British manufacturing is in recession, undermining chancellor George Osborne’s forecasts of steady economic growth.
Official figures published on Tuesday of this week showed manufacturing output 0.4 percent lower in November than in October and 1.2 percent lower than a year earlier.
The figures would have been worse if it had not been for an increase in North Sea oil production in 2015 despite low oil prices. Worryingly for workers, this was a result of less maintenance taking place on rigs, and multinationals driving production at a higher rate than usual.
The machinery and equipment sector saw the biggest decline, with output down 13.7 percent over the year.
Industry accounts for 15 percent of British economic production, and the services sector is still (weakly) growing. But, as the Financial Times wrote, “With production on the slide, the UK needs an acceleration in the services sector to prevent overall growth slowing further in the fourth quarter from the 0.4 per cent rate in the third quarter.”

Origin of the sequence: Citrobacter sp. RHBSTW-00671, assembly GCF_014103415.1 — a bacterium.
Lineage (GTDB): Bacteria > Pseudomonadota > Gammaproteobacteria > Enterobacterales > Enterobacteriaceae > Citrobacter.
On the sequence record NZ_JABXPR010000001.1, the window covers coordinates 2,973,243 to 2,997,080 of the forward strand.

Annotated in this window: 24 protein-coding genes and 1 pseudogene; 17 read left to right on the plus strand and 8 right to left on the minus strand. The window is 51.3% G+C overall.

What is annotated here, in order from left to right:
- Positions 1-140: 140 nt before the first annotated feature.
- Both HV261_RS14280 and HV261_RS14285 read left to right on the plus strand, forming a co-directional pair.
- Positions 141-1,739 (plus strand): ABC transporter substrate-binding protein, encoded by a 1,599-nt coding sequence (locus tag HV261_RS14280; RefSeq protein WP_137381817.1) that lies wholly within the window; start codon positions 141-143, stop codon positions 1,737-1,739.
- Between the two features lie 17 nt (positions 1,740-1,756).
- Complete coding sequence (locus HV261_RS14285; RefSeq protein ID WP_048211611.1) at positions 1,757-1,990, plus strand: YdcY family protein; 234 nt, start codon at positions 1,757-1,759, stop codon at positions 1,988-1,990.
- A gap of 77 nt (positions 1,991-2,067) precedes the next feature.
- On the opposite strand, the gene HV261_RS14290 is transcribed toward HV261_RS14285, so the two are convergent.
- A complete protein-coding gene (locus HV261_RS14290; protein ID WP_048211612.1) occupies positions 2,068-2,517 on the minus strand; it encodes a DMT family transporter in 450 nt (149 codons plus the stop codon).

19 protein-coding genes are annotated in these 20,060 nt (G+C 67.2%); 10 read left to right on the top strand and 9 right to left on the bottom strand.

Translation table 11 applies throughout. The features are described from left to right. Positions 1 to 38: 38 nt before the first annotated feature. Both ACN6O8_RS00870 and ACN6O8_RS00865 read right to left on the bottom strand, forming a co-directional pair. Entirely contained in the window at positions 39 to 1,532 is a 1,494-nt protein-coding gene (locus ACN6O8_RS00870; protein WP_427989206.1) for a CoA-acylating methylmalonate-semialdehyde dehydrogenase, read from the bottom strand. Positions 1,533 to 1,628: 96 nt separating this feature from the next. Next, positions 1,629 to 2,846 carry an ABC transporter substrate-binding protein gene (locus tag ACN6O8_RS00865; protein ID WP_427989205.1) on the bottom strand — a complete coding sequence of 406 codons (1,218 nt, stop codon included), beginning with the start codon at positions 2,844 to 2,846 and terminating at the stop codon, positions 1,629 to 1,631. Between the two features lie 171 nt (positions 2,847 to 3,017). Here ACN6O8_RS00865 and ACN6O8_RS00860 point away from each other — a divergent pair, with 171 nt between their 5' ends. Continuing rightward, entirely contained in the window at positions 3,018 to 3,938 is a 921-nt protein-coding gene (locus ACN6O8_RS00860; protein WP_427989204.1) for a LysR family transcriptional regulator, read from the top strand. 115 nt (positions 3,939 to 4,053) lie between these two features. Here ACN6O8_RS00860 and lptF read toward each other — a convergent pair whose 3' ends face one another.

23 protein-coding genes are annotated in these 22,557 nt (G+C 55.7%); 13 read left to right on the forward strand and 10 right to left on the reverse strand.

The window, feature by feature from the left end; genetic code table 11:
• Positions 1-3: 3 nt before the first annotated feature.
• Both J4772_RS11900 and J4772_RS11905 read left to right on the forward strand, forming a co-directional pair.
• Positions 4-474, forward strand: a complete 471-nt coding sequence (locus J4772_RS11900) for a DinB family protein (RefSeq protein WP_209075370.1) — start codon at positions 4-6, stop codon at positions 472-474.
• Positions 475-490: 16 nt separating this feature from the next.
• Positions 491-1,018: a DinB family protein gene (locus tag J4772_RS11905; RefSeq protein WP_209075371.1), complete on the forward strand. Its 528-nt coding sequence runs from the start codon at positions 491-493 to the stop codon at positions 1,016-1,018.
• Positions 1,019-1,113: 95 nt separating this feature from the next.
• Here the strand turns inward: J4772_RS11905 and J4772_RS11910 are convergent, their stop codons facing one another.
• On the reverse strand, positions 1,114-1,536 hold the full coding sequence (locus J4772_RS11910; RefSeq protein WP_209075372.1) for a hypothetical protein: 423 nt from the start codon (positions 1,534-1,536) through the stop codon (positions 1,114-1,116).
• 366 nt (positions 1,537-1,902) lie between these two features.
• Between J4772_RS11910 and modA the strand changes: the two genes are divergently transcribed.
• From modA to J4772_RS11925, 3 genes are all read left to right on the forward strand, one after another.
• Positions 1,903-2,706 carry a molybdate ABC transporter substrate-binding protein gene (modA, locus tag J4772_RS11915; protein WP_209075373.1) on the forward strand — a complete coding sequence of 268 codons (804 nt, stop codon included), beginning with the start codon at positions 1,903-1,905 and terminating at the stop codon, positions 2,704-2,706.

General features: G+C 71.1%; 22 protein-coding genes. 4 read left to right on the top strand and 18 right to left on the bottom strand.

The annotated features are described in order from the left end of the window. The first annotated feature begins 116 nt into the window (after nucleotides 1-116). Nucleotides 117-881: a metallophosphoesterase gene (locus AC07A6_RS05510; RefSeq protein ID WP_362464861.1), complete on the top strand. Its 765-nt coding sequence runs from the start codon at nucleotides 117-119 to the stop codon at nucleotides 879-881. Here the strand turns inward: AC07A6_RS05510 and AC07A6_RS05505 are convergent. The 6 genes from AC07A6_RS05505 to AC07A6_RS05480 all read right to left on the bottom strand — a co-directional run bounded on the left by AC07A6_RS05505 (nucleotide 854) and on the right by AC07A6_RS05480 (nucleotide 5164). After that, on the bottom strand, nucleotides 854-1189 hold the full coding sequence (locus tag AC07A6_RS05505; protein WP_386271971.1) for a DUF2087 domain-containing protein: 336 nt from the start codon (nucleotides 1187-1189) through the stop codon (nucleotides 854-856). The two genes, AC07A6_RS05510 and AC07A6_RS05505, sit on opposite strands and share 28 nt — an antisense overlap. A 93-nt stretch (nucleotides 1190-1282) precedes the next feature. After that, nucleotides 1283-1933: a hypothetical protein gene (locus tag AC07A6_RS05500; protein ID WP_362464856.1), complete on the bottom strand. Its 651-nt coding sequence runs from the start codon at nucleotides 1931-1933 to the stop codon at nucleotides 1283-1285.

The global outlook underlines the “new normal” of grinding economic crisis. The Chinese stock market continued to fall at the beginning of this week, and the oil price yesterday plunged close to $30 a barrel yesterday. Eighteen months ago it was $100 a barrel.
This is a sign of the economic slowdown across the world.
RBS bank has advised clients to brace for a “cataclysmic year” and a global deflationary crisis, warning that major stock markets could fall by a fifth and oil may plummet to $16 a barrel.
The bank’s credit team said markets are flashing stress alerts akin to the turbulent months before the collapse of Lehman Brothers in 2008. “Sell everything except high quality bonds. This is about return of capital, not return on capital. In a crowded hall, exit doors are small,” it said in a client note.
Bosses and governments will step up their demands for workers and the poor to bail out the system.
But there can also be resistance.
The China Labour Bulletin reports that “The number of strikes and worker protests in China escalated dramatically towards the end of 2015 as the economy continued to stutter, with manufacturing, construction and mining all seeing a massive upsurge in disputes.”
The bulletin’s research recorded “2,774 incidents for the year as a whole, double the 1,379 incidents for 2014.”
We need many more fightbacks like the junior doctors’ strike yesterday.